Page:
“How do you get to Carnegie Hall?” Sophomore Shannon Kelley doesn’t need to worry about the answer to this joke anymore because she has already been — three times. Drama, acting, singing, performing —  these words and activities have been constants in Shannon’s life since she was nine years old and her mother registered her for a year-long play class.

Since her theater beginning, Shannon has been in 16 musicals, usually landing one of the leading roles such as playing the Scarecrow in “Wizard of Oz” and Olive Ostrovsky in “The 25th Annual Putnam Spelling Bee.” Her favorite performance to act in? “Hair,” where “the music was catchy, the characters were awesome and though it’s super entertaining, it also gets audiences to think about how we view war in society and how we relate to one another as people,” Kelley said.

Kelley has also competed in the National Choral competition every year since she was 15 and due to her participation in her school’s Chamber Choir – of which she later became president — she found herself performing in Carnegie Hall three years in a row, an experience that many performers can only dream about.

Now, Kelley is a theater major and math minor, “Drama and Calculus, the perfect combo,” she joked and has performed in six of Theater Fairfield’s productions. She is currently rehearsing for her seventh, a genderbent version of Shakespeare’s “The Taming of the Shrew,” and when not rehearsing, studying or spending time with friends, she teaches herself the Ukulele, “I have five chords down and many more to go.”

“My plan is to pursue performance as a career. I can’t imagine living without it and I’d love nothing more than to spend the rest of my life creating art and bringing amazing stories to life night after night for audiences.” But, like all of the best actresses, Kelley can fit perfectly into numerous roles and has other interests in theater, so if acting doesn’t work out, Kelley will “still be involved in the arts somehow. Music and acting have helped me grow so much as a person and have been constant forms of inspiration and expression for me, so it’s always going to be in my life no matter what.”

“Tonight” — West Side Story

“This song is beautiful because it’s all about expressing your love to another person and Sondheim’s imagery makes you feel what the characters are feeling. It’s also such a cool evolution in orchestration because it starts out soft but by the end, the characters have gained so much power and the sound explodes with emotion. [This is] one of the best musical theatre duets ever.”

“I’m Not Afraid of Anything” — Songs for a New World

“The lyrics of this song are so well-written and reveal a lot about the character. It has a beautiful piano composition and the music is energetic and makes me feel empowered.”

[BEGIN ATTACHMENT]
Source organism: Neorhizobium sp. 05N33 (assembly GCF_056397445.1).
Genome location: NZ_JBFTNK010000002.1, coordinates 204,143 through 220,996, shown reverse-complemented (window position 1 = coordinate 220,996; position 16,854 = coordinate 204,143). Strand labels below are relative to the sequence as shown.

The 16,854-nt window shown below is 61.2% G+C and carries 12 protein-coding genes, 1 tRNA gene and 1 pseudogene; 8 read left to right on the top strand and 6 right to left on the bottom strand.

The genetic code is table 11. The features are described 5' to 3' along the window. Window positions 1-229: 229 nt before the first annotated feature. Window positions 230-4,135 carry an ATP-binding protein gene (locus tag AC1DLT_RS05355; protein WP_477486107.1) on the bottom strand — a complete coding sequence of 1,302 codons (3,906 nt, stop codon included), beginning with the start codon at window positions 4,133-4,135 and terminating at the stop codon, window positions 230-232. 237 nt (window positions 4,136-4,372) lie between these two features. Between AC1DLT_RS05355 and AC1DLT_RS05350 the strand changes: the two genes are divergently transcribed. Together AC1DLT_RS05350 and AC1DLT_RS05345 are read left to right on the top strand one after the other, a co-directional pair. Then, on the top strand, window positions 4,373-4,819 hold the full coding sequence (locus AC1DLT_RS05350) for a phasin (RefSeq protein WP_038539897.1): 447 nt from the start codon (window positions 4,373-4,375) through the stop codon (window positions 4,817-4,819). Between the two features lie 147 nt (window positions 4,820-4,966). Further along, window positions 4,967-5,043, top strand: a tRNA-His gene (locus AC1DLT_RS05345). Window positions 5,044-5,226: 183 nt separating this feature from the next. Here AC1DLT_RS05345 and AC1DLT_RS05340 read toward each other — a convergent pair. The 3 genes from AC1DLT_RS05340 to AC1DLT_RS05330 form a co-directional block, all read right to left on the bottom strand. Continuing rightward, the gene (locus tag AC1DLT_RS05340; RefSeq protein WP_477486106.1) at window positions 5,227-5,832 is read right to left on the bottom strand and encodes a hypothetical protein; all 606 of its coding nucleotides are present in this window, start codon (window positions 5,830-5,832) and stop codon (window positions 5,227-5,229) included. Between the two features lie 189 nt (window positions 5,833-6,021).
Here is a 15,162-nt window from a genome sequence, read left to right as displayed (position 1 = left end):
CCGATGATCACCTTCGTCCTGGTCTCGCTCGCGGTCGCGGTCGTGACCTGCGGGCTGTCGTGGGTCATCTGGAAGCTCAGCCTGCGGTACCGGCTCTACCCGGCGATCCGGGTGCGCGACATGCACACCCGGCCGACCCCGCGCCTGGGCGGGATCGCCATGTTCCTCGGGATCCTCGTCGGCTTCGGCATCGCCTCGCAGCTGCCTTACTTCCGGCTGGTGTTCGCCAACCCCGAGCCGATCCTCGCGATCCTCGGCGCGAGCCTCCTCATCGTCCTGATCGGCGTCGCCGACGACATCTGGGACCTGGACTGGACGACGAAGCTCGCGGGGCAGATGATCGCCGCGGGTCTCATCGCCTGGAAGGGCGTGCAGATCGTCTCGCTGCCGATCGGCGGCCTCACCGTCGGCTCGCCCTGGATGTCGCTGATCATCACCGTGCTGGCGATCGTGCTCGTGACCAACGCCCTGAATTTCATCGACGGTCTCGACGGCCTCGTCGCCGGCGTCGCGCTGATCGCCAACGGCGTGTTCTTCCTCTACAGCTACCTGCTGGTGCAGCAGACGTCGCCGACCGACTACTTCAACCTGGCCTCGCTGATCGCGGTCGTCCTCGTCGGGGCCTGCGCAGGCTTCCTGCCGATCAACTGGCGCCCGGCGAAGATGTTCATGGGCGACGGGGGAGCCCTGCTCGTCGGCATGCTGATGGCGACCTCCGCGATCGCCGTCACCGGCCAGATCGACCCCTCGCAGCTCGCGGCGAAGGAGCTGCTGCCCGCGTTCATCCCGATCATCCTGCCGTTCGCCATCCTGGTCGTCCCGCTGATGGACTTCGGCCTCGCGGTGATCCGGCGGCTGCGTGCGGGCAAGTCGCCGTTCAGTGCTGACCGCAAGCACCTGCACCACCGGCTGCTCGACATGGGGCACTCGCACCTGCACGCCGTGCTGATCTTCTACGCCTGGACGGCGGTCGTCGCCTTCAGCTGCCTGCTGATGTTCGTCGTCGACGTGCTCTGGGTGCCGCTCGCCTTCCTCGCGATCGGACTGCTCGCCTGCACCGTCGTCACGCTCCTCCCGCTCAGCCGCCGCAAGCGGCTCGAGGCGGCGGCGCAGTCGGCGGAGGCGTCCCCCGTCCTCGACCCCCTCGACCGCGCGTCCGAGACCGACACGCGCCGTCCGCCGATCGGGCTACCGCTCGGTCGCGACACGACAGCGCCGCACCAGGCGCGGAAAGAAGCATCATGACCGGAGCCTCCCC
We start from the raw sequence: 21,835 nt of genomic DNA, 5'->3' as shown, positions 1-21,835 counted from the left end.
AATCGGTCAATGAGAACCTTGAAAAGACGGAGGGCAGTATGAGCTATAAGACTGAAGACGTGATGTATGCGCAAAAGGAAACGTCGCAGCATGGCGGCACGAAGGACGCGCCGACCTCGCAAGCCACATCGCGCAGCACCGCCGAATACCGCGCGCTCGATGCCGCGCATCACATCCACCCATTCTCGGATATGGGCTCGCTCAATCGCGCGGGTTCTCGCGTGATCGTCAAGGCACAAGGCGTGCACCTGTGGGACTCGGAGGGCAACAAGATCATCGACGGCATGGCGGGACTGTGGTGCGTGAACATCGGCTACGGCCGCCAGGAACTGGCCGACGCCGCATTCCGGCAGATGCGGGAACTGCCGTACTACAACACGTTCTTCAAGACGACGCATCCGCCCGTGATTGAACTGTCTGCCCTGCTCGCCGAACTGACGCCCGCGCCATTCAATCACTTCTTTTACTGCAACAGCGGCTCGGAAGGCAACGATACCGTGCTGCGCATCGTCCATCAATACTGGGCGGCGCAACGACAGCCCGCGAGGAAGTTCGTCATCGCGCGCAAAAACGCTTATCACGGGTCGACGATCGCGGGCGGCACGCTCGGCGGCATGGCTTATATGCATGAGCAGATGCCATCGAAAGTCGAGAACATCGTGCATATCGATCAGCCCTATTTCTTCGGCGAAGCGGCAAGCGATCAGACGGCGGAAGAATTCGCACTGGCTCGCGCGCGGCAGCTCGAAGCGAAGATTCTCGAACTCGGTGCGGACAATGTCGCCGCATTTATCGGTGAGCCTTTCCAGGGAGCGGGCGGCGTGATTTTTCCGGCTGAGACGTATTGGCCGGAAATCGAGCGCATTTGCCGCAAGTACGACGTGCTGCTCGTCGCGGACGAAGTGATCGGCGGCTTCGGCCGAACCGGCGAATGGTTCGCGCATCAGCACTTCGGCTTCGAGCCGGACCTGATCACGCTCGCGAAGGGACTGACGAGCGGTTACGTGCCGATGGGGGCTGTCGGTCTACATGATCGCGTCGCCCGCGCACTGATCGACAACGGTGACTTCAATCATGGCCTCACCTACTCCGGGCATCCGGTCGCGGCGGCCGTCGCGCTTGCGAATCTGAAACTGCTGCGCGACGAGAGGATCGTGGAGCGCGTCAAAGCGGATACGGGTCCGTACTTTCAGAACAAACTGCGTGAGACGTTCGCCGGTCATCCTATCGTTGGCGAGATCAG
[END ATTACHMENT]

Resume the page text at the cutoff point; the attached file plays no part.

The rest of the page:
“Still Hurting” — The Last Five Years

“This song is one of the saddest I’ve ever heard, but I love it because it’s honest and emotional. Jason Robert Brown’s lyrics are relatable and well said. He doesn’t hold back when expressing his characters’ feelings. It’s a major tear-jerker but so worth the listen.”

“Wait for It” — Hamilton

“I think Lin-Manuel Miranda is one of the most intelligent composers on Broadway right now and this song is one of my favorites because the harmonies and lyrics are absolutely breathtaking. The song’s message is one we can all relate to — sometimes it seems like nothing’s going right in life, but if we just wait and believe in ourselves, everything will fall into place.”

“Positive” — Legally Blonde

“Legally Blonde is one of the only movie-turned-musicals that I really like. The production is just hysterical and clever, and the music is fun and catchy. My best friends and I can’t help but sing along every time we hear it because it’s so upbeat, and all about supporting your friends.”

“Let the Sunshine In” — Hair

“This song will always hold a special place in my heart because ‘Hair’ is one of my favorite musicals that I’ve been in, and this finale talks about life, death and the need for hope. It’s a really powerful song because it’s an ensemble number so everyone in the cast is singing and the harmonies are outstanding. It gives me chills every time!”

“Anything Goes” — Anything Goes    

“It’s a classic Cole Porter piece with a sound that you don’t hear very often in modern musicals. The melody is unforgettable, the lyrics are witty and there’s so much character being expressed in the words!”

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-- Executive Editor Emeritus -- English Literature & Film, Television, and Media Arts

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